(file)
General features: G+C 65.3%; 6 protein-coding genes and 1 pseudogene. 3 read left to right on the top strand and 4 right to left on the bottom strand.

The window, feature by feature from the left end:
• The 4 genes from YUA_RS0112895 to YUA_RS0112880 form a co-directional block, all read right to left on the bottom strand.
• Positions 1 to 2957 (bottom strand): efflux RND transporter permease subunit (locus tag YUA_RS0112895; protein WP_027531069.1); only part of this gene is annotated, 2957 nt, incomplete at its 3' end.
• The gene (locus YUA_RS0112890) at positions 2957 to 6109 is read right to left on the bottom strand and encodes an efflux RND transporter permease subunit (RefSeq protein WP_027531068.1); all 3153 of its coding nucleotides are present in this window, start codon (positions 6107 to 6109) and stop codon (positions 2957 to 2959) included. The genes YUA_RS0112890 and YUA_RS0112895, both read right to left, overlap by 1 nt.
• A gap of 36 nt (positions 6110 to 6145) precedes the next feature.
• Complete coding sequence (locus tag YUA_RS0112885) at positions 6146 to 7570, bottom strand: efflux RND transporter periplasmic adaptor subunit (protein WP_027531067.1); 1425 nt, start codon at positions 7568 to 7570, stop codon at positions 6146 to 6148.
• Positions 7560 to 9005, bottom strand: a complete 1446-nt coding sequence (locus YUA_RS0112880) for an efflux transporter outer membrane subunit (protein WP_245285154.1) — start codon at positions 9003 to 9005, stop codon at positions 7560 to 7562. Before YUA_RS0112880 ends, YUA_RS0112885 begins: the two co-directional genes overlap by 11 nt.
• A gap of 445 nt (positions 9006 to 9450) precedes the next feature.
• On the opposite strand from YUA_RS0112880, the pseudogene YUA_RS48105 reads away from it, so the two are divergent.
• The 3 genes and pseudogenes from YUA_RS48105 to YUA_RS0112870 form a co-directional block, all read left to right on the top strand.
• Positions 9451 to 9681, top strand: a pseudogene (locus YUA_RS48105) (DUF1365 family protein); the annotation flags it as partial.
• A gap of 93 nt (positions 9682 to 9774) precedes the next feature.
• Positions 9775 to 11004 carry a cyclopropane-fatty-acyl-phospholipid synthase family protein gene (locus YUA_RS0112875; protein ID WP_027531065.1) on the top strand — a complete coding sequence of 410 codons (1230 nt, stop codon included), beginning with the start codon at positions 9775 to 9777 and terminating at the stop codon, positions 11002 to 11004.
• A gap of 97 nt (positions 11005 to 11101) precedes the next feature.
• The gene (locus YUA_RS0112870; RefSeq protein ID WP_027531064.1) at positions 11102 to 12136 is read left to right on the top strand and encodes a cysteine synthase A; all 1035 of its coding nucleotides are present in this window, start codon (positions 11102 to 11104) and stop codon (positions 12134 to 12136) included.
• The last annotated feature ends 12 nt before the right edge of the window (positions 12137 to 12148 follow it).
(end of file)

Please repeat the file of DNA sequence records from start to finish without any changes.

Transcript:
General features: G+C 65.3%; 6 protein-coding genes and 1 pseudogene. 3 read left to right on the top strand and 4 right to left on the bottom strand.

The window, feature by feature from the left end:
• The 4 genes from YUA_RS0112895 to YUA_RS0112880 form a co-directional block, all read right to left on the bottom strand.
• Positions 1 to 2957 (bottom strand): efflux RND transporter permease subunit (locus tag YUA_RS0112895; protein WP_027531069.1); only part of this gene is annotated, 2957 nt, incomplete at its 3' end.
• The gene (locus YUA_RS0112890) at positions 2957 to 6109 is read right to left on the bottom strand and encodes an efflux RND transporter permease subunit (RefSeq protein WP_027531068.1); all 3153 of its coding nucleotides are present in this window, start codon (positions 6107 to 6109) and stop codon (positions 2957 to 2959) included. The genes YUA_RS0112890 and YUA_RS0112895, both read right to left, overlap by 1 nt.
• A gap of 36 nt (positions 6110 to 6145) precedes the next feature.
• Complete coding sequence (locus tag YUA_RS0112885) at positions 6146 to 7570, bottom strand: efflux RND transporter periplasmic adaptor subunit (protein WP_027531067.1); 1425 nt, start codon at positions 7568 to 7570, stop codon at positions 6146 to 6148.
• Positions 7560 to 9005, bottom strand: a complete 1446-nt coding sequence (locus YUA_RS0112880) for an efflux transporter outer membrane subunit (protein WP_245285154.1) — start codon at positions 9003 to 9005, stop codon at positions 7560 to 7562. Before YUA_RS0112880 ends, YUA_RS0112885 begins: the two co-directional genes overlap by 11 nt.
• A gap of 445 nt (positions 9006 to 9450) precedes the next feature.
• On the opposite strand from YUA_RS0112880, the pseudogene YUA_RS48105 reads away from it, so the two are divergent.
• The 3 genes and pseudogenes from YUA_RS48105 to YUA_RS0112870 form a co-directional block, all read left to right on the top strand.
• Positions 9451 to 9681, top strand: a pseudogene (locus YUA_RS48105) (DUF1365 family protein); the annotation flags it as partial.
• A gap of 93 nt (positions 9682 to 9774) precedes the next feature.
• Positions 9775 to 11004 carry a cyclopropane-fatty-acyl-phospholipid synthase family protein gene (locus YUA_RS0112875; protein ID WP_027531065.1) on the top strand — a complete coding sequence of 410 codons (1230 nt, stop codon included), beginning with the start codon at positions 9775 to 9777 and terminating at the stop codon, positions 11002 to 11004.
• A gap of 97 nt (positions 11005 to 11101) precedes the next feature.
• The gene (locus YUA_RS0112870; RefSeq protein ID WP_027531064.1) at positions 11102 to 12136 is read left to right on the top strand and encodes a cysteine synthase A; all 1035 of its coding nucleotides are present in this window, start codon (positions 11102 to 11104) and stop codon (positions 12134 to 12136) included.
• The last annotated feature ends 12 nt before the right edge of the window (positions 12137 to 12148 follow it).